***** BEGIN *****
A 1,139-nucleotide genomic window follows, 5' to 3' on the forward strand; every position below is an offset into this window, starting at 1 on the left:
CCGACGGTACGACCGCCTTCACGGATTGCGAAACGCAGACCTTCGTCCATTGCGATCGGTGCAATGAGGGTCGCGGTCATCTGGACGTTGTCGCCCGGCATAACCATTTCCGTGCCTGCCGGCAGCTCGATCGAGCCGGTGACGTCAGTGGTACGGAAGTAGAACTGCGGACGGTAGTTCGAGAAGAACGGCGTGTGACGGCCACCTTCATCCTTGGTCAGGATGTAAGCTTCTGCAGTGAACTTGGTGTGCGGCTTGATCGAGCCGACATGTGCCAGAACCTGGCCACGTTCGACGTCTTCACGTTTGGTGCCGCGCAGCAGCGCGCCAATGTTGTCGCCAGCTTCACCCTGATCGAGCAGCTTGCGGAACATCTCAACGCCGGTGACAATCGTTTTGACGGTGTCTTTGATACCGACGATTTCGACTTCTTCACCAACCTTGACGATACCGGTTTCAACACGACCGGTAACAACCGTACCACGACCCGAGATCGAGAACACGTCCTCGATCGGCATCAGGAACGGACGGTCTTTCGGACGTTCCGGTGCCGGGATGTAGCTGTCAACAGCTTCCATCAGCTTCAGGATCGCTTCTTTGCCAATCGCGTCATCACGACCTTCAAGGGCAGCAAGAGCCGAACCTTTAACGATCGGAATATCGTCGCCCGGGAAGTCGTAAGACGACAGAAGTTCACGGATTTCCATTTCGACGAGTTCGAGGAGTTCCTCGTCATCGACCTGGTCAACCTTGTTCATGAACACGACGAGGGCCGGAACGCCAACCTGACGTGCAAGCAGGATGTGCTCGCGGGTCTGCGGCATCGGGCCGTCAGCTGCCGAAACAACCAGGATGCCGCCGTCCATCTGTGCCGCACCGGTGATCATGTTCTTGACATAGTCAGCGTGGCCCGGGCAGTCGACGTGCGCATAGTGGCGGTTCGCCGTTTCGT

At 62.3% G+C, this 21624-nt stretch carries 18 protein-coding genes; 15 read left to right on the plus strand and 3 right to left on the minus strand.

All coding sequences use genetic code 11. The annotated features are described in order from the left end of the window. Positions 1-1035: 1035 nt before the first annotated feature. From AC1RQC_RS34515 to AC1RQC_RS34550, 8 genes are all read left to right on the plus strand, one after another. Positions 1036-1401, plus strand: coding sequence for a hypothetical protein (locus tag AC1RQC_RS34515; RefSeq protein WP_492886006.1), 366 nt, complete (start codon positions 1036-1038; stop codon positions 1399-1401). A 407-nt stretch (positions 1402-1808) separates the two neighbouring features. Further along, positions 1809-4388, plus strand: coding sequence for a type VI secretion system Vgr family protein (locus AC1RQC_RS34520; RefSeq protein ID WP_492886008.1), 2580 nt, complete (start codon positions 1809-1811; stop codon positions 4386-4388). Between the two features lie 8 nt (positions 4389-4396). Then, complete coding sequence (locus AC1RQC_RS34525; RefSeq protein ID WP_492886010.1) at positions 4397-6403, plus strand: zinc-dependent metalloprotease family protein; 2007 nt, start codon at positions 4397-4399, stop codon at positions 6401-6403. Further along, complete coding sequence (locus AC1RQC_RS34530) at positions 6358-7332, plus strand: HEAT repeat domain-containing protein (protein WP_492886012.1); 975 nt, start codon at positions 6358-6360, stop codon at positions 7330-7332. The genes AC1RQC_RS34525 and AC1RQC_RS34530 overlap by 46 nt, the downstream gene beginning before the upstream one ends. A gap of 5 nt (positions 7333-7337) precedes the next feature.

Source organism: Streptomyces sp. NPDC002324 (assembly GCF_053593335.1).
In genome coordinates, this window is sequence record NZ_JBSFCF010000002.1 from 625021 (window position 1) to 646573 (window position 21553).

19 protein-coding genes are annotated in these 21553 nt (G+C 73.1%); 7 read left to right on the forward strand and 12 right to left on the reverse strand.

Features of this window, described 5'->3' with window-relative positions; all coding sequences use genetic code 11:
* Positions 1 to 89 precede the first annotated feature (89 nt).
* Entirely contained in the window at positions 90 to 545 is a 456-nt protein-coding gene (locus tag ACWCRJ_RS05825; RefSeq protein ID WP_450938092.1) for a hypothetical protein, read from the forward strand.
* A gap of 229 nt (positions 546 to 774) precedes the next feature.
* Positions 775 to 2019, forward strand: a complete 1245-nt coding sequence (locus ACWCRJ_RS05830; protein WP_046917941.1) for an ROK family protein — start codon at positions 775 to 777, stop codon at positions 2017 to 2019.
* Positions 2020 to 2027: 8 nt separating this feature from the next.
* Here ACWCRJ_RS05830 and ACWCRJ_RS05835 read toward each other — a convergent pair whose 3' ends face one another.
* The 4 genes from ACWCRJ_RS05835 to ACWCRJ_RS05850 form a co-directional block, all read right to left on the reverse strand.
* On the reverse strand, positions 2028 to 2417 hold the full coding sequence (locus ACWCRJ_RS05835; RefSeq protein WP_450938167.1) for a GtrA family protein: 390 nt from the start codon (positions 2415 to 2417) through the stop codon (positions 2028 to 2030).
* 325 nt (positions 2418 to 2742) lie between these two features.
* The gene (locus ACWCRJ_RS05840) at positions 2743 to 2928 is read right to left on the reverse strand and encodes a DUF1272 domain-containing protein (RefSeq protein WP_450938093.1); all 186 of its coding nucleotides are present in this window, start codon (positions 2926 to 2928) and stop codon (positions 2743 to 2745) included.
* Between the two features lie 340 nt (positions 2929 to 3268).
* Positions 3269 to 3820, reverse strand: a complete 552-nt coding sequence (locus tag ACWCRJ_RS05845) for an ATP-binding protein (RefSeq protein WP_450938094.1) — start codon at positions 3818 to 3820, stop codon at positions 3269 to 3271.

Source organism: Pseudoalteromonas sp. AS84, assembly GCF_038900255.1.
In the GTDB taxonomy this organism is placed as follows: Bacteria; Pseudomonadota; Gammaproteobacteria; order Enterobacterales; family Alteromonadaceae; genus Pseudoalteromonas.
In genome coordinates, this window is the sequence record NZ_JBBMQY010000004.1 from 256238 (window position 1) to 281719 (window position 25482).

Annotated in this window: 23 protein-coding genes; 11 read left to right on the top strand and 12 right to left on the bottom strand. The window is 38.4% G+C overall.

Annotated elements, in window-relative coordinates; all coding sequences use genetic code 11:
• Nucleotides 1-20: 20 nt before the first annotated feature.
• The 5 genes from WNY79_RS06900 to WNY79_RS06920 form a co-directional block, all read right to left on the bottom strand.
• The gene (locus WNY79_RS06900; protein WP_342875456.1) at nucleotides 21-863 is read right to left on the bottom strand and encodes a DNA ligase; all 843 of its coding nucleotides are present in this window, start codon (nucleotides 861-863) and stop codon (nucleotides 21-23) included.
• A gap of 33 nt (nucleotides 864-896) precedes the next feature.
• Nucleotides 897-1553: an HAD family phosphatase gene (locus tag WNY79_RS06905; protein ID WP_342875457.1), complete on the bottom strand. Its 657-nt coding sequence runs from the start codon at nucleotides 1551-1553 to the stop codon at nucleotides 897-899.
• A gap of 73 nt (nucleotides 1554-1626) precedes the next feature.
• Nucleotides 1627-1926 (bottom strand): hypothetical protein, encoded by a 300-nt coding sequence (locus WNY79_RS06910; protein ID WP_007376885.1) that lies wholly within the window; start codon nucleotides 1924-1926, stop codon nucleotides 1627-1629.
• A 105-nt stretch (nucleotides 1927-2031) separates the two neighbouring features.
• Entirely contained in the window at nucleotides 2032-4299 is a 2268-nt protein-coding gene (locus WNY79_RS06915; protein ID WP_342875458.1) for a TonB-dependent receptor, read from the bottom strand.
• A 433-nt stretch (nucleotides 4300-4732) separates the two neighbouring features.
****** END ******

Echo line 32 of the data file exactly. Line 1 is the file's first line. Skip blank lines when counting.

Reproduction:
• Nucleotides 1627-1926 (bottom strand): hypothetical protein, encoded by a 300-nt coding sequence (locus WNY79_RS06910; protein ID WP_007376885.1) that lies wholly within the window; start codon nucleotides 1924-1926, stop codon nucleotides 1627-1629.